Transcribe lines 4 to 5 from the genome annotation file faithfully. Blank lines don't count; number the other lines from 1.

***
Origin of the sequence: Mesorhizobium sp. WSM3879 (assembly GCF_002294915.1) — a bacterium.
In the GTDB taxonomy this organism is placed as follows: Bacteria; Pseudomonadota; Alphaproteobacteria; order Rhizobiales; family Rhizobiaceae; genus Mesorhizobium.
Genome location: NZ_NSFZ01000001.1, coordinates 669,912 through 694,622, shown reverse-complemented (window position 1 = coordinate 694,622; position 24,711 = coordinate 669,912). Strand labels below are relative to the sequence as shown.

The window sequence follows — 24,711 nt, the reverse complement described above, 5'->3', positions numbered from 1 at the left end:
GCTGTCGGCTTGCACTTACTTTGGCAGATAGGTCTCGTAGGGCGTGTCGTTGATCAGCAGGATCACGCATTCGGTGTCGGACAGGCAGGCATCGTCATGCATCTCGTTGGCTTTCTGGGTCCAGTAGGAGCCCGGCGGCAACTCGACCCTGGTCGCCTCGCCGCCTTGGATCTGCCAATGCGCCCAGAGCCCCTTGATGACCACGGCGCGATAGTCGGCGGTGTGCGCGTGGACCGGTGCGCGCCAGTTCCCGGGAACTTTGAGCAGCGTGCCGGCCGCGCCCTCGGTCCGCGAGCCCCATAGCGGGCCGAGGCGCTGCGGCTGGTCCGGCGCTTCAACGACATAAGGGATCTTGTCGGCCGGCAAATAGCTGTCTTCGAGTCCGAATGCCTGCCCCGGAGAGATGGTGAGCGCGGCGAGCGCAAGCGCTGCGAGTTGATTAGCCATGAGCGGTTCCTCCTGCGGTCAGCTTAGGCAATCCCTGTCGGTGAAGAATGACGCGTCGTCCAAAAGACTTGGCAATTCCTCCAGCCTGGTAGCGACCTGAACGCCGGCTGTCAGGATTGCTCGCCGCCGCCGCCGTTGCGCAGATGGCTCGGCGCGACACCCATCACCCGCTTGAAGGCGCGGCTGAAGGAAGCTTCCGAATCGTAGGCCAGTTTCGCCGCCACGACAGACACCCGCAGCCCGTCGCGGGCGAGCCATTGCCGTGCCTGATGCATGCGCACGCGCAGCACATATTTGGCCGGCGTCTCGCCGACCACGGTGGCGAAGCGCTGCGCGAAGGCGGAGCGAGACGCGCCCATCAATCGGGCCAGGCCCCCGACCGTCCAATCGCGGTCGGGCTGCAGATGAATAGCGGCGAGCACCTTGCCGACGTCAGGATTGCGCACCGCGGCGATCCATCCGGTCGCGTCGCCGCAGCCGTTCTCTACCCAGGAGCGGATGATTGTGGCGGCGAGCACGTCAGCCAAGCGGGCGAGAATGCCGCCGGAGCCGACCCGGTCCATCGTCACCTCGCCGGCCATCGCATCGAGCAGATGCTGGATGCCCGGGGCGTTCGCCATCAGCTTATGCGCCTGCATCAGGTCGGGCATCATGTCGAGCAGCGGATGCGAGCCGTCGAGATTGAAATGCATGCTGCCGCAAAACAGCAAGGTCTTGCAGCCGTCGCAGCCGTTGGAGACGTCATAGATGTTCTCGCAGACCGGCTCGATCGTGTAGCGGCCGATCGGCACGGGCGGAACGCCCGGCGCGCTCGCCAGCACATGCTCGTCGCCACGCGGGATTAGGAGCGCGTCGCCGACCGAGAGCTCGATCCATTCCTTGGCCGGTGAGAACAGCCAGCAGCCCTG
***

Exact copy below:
The window sequence follows — 24,711 nt, the reverse complement described above, 5'->3', positions numbered from 1 at the left end:
GCTGTCGGCTTGCACTTACTTTGGCAGATAGGTCTCGTAGGGCGTGTCGTTGATCAGCAGGATCACGCATTCGGTGTCGGACAGGCAGGCATCGTCATGCATCTCGTTGGCTTTCTGGGTCCAGTAGGAGCCCGGCGGCAACTCGACCCTGGTCGCCTCGCCGCCTTGGATCTGCCAATGCGCCCAGAGCCCCTTGATGACCACGGCGCGATAGTCGGCGGTGTGCGCGTGGACCGGTGCGCGCCAGTTCCCGGGAACTTTGAGCAGCGTGCCGGCCGCGCCCTCGGTCCGCGAGCCCCATAGCGGGCCGAGGCGCTGCGGCTGGTCCGGCGCTTCAACGACATAAGGGATCTTGTCGGCCGGCAAATAGCTGTCTTCGAGTCCGAATGCCTGCCCCGGAGAGATGGTGAGCGCGGCGAGCGCAAGCGCTGCGAGTTGATTAGCCATGAGCGGTTCCTCCTGCGGTCAGCTTAGGCAATCCCTGTCGGTGAAGAATGACGCGTCGTCCAAAAGACTTGGCAATTCCTCCAGCCTGGTAGCGACCTGAACGCCGGCTGTCAGGATTGCTCGCCGCCGCCGCCGTTGCGCAGATGGCTCGGCGCGACACCCATCACCCGCTTGAAGGCGCGGCTGAAGGAAGCTTCCGAATCGTAGGCCAGTTTCGCCGCCACGACAGACACCCGCAGCCCGTCGCGGGCGAGCCATTGCCGTGCCTGATGCATGCGCACGCGCAGCACATATTTGGCCGGCGTCTCGCCGACCACGGTGGCGAAGCGCTGCGCGAAGGCGGAGCGAGACGCGCCCATCAATCGGGCCAGGCCCCCGACCGTCCAATCGCGGTCGGGCTGCAGATGAATAGCGGCGAGCACCTTGCCGACGTCAGGATTGCGCACCGCGGCGATCCATCCGGTCGCGTCGCCGCAGCCGTTCTCTACCCAGGAGCGGATGATTGTGGCGGCGAGCACGTCAGCCAAGCGGGCGAGAATGCCGCCGGAGCCGACCCGGTCCATCGTCACCTCGCCGGCCATCGCATCGAGCAGATGCTGGATGCCCGGGGCGTTCGCCATCAGCTTATGCGCCTGCATCAGGTCGGGCATCATGTCGAGCAGCGGATGCGAGCCGTCGAGATTGAAATGCATGCTGCCGCAAAACAGCAAGGTCTTGCAGCCGTCGCAGCCGTTGGAGACGTCATAGATGTTCTCGCAGACCGGCTCGATCGTGTAGCGGCCGATCGGCACGGGCGGAACGCCCGGCGCGCTCGCCAGCACATGCTCGTCGCCACGCGGGATTAGGAGCGCGTCGCCGACCGAGAGCTCGATCCATTCCTTGGCCGGTGAGAACAGCCAGCAGCCCTG